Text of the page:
Nina’s mom, Christine Langton, has a degree in public health and works at a children’s hospital. Despite her professional background, she says she was ‘completely caught off guard’ by her daughter’s suicide attempt. ‘Nina was funny, athletic, smart, personable . . . depression was just not on my radar,’ she says.
In hindsight, Langton says she wishes she had done more to moderate her daughter’s smartphone use. ‘It didn’t occur to me not to let her have the phone in her room at night,’ she says. ‘I just wasn’t thinking about the impact of the phone on her self-esteem or self-image until after everything happened.’”
Nina sounded a lot like my highly driven, very lovable, athletically-gifted brown-eyed girl.
And for the first time in three years, I knew exactly what I needed to do about the uneasiness I’d been feeling about her smartphone consumption.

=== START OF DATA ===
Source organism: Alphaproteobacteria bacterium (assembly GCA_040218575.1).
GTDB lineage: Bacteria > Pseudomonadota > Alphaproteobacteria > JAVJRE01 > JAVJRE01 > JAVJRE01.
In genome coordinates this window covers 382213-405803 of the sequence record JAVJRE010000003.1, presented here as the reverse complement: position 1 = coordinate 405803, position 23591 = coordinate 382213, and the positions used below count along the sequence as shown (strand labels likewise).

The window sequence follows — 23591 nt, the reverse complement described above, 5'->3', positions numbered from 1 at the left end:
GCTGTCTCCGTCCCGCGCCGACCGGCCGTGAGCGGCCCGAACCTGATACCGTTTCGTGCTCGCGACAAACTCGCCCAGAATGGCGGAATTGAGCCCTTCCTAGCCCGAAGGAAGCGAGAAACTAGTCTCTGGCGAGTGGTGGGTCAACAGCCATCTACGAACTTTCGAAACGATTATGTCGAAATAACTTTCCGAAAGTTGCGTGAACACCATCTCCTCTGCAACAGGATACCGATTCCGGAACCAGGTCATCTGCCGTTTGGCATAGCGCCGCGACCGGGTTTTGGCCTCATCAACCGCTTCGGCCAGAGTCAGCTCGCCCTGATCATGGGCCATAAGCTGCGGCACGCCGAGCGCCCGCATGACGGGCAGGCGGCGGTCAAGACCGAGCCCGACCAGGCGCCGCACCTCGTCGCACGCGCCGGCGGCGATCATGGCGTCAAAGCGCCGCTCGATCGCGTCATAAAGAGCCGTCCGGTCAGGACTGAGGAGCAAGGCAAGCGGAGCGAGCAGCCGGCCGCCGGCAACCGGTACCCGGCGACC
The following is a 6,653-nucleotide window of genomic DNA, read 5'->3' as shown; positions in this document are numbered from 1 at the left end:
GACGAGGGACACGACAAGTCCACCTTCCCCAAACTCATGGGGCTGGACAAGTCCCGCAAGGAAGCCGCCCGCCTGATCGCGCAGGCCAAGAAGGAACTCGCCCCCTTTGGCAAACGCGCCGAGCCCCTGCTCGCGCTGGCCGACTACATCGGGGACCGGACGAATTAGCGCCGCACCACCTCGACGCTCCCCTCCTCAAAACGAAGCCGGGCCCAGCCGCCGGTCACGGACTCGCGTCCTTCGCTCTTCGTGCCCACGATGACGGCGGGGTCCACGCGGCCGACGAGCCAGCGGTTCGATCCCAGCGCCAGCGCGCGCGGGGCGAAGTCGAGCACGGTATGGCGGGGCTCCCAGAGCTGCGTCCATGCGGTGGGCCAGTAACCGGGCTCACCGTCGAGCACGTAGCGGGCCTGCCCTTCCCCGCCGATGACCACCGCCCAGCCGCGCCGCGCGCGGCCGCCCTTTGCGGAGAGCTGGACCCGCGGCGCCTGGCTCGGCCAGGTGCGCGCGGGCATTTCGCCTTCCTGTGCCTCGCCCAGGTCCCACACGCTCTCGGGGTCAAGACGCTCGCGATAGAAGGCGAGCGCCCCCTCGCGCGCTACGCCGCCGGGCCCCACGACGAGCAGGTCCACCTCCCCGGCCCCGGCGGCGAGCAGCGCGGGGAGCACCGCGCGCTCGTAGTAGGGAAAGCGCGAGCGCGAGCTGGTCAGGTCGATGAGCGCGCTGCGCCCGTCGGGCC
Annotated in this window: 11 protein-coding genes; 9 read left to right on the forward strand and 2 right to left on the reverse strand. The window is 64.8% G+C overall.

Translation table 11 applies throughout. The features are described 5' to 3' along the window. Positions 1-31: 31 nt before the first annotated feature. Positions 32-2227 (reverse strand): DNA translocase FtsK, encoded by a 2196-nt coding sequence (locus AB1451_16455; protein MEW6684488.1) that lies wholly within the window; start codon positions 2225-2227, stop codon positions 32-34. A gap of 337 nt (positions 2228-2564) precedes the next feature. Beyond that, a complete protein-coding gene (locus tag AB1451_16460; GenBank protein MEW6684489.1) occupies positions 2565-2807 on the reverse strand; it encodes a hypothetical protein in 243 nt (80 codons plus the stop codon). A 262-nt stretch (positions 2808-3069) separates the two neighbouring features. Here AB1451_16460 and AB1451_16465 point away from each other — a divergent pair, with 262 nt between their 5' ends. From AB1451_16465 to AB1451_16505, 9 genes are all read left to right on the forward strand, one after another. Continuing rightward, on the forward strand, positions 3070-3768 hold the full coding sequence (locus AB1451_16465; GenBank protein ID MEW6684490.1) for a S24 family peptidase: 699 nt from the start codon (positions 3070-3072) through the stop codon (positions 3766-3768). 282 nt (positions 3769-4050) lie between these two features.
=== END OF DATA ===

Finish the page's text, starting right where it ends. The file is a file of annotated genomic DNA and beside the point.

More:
I walked straight out of my bedroom and into my fourteen-year-old daughter’s room. I felt my heart racing at the importance of the conversation we were about to have. I found her stretched out on her bed, homework splayed across the bed. She was scrolling Instagram, as teens often do.
I sat down and told her about the two mothers who’d reached out to me for help. My daughter’s face fell as I told her about her former playmate who discovered her looks had been rated on Instagram. The painful comments she read about herself caused her to harm herself until she bled. She expressed hating herself so much that she no longer wanted to live.
I then read aloud the eye-opening statistics from a study by Jean Twenge, author of iGen, found in the same article as Nina’s story:
“Using data collected between 2010 and 2015 from more than 500,000 adolescents nationwide, study found kids who spent three hours or more a day on smartphones or other electronic devices were 34% more likely to suffer at least one suicide-related outcome—including feeling hopeless or seriously considering suicide—than kids who used devices two hours a day or less. Among kids who used electronic devices five or more hours a day, 48% had at least one suicide-related outcome.”
“I am worried,” I told my daughter truthfully. “And it my job to protect you,” I added.